South Polar Spiders
NASA/JPL/University of Arizona
South Polar Spiders
PSP_003520_1010  Science Theme: Fluvial Processes
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This image is located in the South Polar region of Mars and was suggested by Richard Smith’s class at Titusville High School in Titusville, FL.

In this image, we can see “spiders” likely caused by the sublimation of carbon dioxide ice. (Sublimation means the change of this ice from a solid directly to a gas.) As this happens, the gas moves through channels until it reaches the surface and vents out. These vents show up as the dark streaks because they carry dust and dirt up to the surface.
Written by: Alix Davatzes  (25 June 2008)
 
Acquisition date
27 April 2007

Local Mars time
16:15

Latitude (centered)
-79.064°

Longitude (East)
125.182°

Spacecraft altitude
249.5 km (155.0 miles)

Original image scale range
25.0 cm/pixel (with 1 x 1 binning) so objects ~75 cm across are resolved

Map projected scale
25 cm/pixel

Map projection
Polarstereographic

Emission angle
7.3°

Phase angle
73.4°

Solar incidence angle
67°, with the Sun about 23° above the horizon

Solar longitude
227.2°, Northern Autumn

For non-map projected images
North azimuth:  102°
Sub-solar azimuth:  33.8°
JPEG
Black and white
map projected  non-map

IRB color
map projected  non-map

Merged IRB
map projected

Merged RGB
map projected

RGB color
non-map projected

JP2
Black and white
map-projected   (649MB)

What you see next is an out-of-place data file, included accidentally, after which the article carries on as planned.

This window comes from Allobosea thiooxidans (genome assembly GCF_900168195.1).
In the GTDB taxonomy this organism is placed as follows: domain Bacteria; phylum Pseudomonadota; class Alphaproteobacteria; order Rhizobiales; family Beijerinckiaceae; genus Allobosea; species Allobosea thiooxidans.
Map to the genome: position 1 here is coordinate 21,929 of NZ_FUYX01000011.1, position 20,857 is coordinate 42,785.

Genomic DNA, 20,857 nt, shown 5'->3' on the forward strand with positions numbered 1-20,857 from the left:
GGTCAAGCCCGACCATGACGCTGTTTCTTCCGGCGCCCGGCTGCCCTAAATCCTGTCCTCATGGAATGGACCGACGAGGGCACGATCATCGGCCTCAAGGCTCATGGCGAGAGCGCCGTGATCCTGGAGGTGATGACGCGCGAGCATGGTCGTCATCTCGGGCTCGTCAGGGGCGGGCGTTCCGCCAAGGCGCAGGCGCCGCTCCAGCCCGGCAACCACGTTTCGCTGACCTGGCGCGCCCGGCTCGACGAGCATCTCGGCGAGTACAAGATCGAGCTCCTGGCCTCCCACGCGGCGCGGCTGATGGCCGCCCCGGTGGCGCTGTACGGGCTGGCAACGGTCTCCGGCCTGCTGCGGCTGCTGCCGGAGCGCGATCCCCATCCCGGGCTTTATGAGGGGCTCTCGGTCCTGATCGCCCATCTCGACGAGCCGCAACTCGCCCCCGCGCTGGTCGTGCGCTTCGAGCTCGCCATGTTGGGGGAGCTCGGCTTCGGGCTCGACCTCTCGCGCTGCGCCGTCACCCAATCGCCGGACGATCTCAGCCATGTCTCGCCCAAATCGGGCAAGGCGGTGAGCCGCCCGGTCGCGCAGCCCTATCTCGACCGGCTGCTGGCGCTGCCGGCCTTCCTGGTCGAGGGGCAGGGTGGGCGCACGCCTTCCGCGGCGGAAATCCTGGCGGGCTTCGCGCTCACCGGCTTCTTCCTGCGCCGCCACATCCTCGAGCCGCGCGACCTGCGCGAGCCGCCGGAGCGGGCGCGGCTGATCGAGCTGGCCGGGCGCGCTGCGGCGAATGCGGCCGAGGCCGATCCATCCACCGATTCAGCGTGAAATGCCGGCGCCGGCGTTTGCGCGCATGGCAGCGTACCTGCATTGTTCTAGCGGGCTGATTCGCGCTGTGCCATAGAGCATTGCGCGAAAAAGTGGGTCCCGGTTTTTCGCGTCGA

IRB color
map-projected   (341MB)

JP2 EXTRAS
Black and white
map-projected  (387MB)
non-map           (434MB)

IRB color
map projected  (182MB)
non-map           (351MB)

Merged IRB
map projected  (169MB)

Merged RGB
map-projected  (157MB)

RGB color
non map           (307MB)
ADDITIONAL INFORMATION
B&W label
Color label
Merged IRB label
Merged RGB label
EDR products
HiView

NB
IRB: infrared-red-blue
RGB: red-green-blue
About color products (PDF)

Black & white is 5 km across; enhanced color about 1 km
For scale, use JPEG/JP2 black & white map-projected images

USAGE POLICY
All of the images produced by HiRISE and accessible on this site are within the public domain: there are no restrictions on their usage by anyone in the public, including news or science organizations. We do ask for a credit line where possible:
NASA/JPL/University of Arizona

POSTSCRIPT
NASA’s Jet Propulsion Laboratory, a division of the California Institute of Technology in Pasadena, Calif., manages the Mars Reconnaissance Orbiter for NASA’s Science Mission Directorate, Washington. The HiRISE camera was built by Ball Aerospace and Technology Corporation and is operated by the University of Arizona.